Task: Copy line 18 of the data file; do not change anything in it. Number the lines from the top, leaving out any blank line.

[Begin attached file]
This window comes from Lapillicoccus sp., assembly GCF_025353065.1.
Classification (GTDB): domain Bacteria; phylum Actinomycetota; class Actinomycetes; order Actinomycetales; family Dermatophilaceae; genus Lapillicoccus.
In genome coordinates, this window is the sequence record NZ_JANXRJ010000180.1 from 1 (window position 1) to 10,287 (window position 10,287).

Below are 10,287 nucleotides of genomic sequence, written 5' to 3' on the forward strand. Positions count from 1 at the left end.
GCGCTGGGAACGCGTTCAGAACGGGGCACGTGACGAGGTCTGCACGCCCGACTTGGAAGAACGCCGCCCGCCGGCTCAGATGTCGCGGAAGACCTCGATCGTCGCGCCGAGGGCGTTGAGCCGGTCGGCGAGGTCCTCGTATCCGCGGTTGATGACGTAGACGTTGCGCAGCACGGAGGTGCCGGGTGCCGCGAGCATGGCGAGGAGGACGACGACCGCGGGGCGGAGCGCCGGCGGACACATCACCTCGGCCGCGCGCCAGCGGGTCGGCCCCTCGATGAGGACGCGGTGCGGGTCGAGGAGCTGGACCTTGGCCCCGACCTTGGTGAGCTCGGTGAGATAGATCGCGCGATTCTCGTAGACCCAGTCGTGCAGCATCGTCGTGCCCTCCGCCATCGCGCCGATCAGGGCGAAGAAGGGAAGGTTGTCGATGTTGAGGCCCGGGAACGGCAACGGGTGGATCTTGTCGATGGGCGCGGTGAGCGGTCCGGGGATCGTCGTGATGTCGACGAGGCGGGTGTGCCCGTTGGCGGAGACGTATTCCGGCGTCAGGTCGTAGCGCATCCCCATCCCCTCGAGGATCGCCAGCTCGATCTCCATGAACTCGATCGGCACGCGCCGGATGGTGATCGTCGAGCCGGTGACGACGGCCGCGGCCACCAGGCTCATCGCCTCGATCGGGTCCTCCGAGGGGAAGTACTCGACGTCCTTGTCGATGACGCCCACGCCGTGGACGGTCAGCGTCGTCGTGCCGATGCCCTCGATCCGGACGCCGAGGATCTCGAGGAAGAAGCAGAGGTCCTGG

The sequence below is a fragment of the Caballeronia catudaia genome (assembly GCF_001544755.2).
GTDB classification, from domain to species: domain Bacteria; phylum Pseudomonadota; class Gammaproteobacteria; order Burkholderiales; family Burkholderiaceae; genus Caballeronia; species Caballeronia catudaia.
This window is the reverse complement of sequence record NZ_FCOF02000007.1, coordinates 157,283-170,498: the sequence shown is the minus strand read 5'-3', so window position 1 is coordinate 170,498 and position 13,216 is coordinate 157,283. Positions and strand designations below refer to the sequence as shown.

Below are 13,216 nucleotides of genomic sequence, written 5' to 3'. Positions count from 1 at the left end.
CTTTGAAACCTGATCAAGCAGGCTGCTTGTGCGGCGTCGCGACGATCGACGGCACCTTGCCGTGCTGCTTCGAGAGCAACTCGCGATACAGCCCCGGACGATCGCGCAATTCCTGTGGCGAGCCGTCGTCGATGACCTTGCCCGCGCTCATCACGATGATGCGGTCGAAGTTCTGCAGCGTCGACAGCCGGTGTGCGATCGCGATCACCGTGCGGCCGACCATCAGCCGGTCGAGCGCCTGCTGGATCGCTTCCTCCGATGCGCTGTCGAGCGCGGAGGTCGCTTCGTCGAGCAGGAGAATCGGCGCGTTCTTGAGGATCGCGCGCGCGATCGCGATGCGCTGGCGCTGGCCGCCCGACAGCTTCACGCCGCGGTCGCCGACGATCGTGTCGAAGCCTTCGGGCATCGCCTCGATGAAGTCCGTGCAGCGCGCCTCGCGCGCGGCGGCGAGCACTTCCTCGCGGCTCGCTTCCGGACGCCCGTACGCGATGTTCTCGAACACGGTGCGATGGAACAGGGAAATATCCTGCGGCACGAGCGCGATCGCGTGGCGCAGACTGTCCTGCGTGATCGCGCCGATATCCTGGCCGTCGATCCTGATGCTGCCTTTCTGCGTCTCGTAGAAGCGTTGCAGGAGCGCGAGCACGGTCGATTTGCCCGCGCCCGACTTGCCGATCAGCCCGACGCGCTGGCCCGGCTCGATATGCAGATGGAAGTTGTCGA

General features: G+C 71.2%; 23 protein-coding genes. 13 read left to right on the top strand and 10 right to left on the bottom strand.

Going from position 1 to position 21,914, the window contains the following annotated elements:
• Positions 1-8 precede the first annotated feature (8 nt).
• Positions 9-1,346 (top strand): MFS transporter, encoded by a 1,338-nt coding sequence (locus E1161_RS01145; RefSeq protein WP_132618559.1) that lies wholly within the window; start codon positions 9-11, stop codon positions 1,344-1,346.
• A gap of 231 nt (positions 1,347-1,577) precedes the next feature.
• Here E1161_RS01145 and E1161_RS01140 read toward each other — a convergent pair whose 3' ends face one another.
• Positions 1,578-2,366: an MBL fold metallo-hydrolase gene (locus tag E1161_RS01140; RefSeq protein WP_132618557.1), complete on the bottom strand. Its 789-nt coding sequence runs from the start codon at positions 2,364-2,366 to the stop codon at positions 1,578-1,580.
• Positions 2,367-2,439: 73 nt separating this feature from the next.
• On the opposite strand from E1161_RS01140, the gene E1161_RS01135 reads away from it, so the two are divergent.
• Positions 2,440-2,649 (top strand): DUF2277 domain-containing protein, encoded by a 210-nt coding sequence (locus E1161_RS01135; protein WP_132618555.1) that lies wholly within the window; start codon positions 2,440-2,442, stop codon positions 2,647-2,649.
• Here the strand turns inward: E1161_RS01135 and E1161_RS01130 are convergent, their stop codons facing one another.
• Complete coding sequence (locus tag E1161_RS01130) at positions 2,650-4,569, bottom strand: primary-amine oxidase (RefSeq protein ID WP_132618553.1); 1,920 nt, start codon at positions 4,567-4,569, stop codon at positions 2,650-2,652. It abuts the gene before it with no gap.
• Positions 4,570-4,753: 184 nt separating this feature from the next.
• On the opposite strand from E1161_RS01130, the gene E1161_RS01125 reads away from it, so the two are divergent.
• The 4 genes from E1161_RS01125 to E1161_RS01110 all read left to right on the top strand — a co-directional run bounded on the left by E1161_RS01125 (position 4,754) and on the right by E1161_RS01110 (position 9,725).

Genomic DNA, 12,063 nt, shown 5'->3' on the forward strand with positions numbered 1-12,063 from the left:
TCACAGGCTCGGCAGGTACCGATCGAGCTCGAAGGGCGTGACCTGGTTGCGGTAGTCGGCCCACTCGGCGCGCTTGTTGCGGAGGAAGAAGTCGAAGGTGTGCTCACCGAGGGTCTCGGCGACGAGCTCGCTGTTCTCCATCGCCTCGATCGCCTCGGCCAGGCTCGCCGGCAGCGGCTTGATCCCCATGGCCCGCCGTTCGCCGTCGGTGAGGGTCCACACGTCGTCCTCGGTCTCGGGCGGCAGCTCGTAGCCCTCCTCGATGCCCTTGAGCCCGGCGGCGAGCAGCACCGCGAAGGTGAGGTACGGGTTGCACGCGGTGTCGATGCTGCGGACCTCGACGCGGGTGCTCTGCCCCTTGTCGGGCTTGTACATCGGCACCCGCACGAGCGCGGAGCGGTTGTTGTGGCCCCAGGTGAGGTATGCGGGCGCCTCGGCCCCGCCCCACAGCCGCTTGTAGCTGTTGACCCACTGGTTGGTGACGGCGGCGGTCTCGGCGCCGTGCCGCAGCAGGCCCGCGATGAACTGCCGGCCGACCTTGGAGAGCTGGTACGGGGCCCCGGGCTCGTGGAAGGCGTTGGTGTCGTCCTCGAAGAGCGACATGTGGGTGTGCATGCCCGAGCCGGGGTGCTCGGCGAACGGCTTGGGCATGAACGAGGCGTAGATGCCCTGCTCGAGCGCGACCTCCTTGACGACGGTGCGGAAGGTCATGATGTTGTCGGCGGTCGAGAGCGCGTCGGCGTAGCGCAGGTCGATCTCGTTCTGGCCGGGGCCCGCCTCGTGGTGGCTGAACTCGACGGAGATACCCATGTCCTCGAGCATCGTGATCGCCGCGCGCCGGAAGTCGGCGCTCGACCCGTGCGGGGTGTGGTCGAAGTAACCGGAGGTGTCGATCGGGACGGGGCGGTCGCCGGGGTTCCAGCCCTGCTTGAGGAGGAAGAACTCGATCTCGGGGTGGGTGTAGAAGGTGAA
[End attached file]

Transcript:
• Positions 2,367-2,439: 73 nt separating this feature from the next.